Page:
The term “trans-disciplinary thinking” places reliance on expertise and equal representation. Active respect for all disciplines and expertise around the table is a state of mind and requires bringing multiple disciplines to the table early as well as throughout the process of idea generation and refinement. The intent behind trans-disciplinary thinking is for participants to possess empathy and respect for others’ expertise, removing themselves from their personal expertise to achieve a broader picture of collaboration. The word “singular” is used in the plural. To emphasize the value of the individual and one’s interests in the performance of a group. Rather than fitting an individual into the group’s philosophy, the individuals themselves define the dynamics of the group.

The act of “trans-disciplinary thinking” is trans-positioning. This is the working method in which participants are invited to break from their professional role and switch perspectives with others in the group. By untethering from disciplinary conventions for a short period of time, we can foster a greater sense of possibility, freeing ourselves from habitual thinking, and building empathy for others involved in the process. Someone’s unique perspective, background, or personal interest such as music, dance, or art can be valuable when informing the creative process. A truly inclusive design approach means that certain conditions such as gender equality and diverse nationalities, ethnicities, and ages are fundamental to our process.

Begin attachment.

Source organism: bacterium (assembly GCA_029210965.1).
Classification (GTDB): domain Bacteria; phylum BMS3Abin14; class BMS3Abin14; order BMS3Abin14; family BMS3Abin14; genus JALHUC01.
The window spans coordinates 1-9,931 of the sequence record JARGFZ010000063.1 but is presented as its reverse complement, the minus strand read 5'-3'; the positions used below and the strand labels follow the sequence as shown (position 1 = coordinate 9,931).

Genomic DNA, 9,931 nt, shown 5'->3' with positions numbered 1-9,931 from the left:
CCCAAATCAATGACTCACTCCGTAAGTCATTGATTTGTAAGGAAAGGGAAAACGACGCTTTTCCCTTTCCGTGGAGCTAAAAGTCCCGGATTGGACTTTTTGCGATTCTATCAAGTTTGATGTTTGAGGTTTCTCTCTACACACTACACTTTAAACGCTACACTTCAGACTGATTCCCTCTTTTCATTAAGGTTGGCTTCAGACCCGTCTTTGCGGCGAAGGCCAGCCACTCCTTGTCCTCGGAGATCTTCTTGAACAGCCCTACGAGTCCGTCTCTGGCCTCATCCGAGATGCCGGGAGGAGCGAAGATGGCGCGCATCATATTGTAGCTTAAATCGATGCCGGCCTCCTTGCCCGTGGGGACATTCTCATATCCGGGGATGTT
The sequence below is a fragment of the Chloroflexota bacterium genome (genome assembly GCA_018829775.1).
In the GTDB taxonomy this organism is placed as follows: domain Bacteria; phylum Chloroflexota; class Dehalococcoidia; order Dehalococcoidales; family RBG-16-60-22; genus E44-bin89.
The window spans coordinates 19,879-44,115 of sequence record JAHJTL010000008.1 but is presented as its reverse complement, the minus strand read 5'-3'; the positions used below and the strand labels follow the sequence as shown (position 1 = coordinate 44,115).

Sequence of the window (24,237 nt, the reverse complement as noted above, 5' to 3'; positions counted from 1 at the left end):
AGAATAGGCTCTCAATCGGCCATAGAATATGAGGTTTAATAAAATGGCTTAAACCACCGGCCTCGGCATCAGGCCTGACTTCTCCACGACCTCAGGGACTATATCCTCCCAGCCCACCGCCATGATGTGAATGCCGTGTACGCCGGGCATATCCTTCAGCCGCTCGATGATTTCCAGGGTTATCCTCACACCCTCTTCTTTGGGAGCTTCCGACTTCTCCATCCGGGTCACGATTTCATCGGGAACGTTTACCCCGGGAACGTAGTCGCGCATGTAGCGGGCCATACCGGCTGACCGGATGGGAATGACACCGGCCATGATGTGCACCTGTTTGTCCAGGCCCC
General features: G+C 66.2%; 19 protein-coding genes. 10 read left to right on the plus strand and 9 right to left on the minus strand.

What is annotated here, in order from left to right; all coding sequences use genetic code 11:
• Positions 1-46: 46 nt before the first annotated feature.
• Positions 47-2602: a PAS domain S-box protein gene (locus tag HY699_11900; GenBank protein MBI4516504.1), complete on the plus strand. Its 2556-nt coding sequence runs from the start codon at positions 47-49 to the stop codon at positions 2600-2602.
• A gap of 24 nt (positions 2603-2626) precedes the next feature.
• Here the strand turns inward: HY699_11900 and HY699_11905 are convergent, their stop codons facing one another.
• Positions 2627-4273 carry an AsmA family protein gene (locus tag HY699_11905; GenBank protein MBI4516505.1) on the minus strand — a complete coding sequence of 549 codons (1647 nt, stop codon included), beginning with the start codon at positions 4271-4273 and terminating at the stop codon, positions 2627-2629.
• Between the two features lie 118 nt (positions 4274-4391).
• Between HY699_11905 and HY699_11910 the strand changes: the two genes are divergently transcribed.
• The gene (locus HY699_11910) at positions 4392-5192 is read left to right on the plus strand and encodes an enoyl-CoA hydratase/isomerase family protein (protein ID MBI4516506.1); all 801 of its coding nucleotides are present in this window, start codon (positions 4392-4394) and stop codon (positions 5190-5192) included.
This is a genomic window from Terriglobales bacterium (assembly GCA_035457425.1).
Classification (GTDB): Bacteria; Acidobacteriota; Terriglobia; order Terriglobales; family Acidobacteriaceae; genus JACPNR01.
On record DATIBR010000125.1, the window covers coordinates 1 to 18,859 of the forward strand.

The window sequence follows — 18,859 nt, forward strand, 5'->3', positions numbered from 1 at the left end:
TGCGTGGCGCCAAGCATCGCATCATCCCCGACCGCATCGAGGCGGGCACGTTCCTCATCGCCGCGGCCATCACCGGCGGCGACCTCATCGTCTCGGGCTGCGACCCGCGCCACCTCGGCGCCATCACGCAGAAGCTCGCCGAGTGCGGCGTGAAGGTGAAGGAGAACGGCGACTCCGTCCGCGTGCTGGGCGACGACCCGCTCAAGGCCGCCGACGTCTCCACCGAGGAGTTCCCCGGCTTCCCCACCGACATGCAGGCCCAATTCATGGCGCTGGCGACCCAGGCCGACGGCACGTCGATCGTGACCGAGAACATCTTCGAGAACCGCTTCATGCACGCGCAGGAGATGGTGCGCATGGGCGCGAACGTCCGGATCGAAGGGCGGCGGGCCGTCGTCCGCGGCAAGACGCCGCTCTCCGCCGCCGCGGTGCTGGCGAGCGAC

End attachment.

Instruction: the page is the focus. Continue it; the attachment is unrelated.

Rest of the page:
How does one foster this interaction? Getting a diverse group of people in a room doesn’t necessarily always foster collaboration. Fostering an environment to create innovative thought will not succeed if everyone stakes a claim to their individual specialty and takes turn voicing their opinions around the table. The goal in the practice of Idea Work is to talk about ideas that are outside of our expertise, where people can take risks to communicate ideas that they are not familiar with, breaking down barriers to allow us to explore unknown possibilities. (Idea Work, 2012)

To be successful in this practice, we must fundamentally create generative resistance. The act of acknowledging doubt, friction, anomalies, and critiques, not as noise to be avoided, but as levers to question the given and enhance imagination in our everyday work. Can we rely on a network of communication where there is mutual resistance? People who can resist and be resisted? We should consider an environment that allows us to creatively disagree. A two-way struggle of creative power and creative resistance means that it is important for the organization to include a tolerance of differences. The goal is to utilize confrontations, roadblocks, doubts, and questions not as negative constraints, but as valuable levers for bringing energy into interaction, and movement into thinking.

As we continue to dig deeper into what it means at BNIM to redesign design, we continue to ask provocative questions like: What is an idea? It is a type of answer. Even better, a possibility. It is rarely an endpoint. More often it’s the first spark, the light bulb, a first indication of something that should evolve over time with input from several people, people with different perspectives.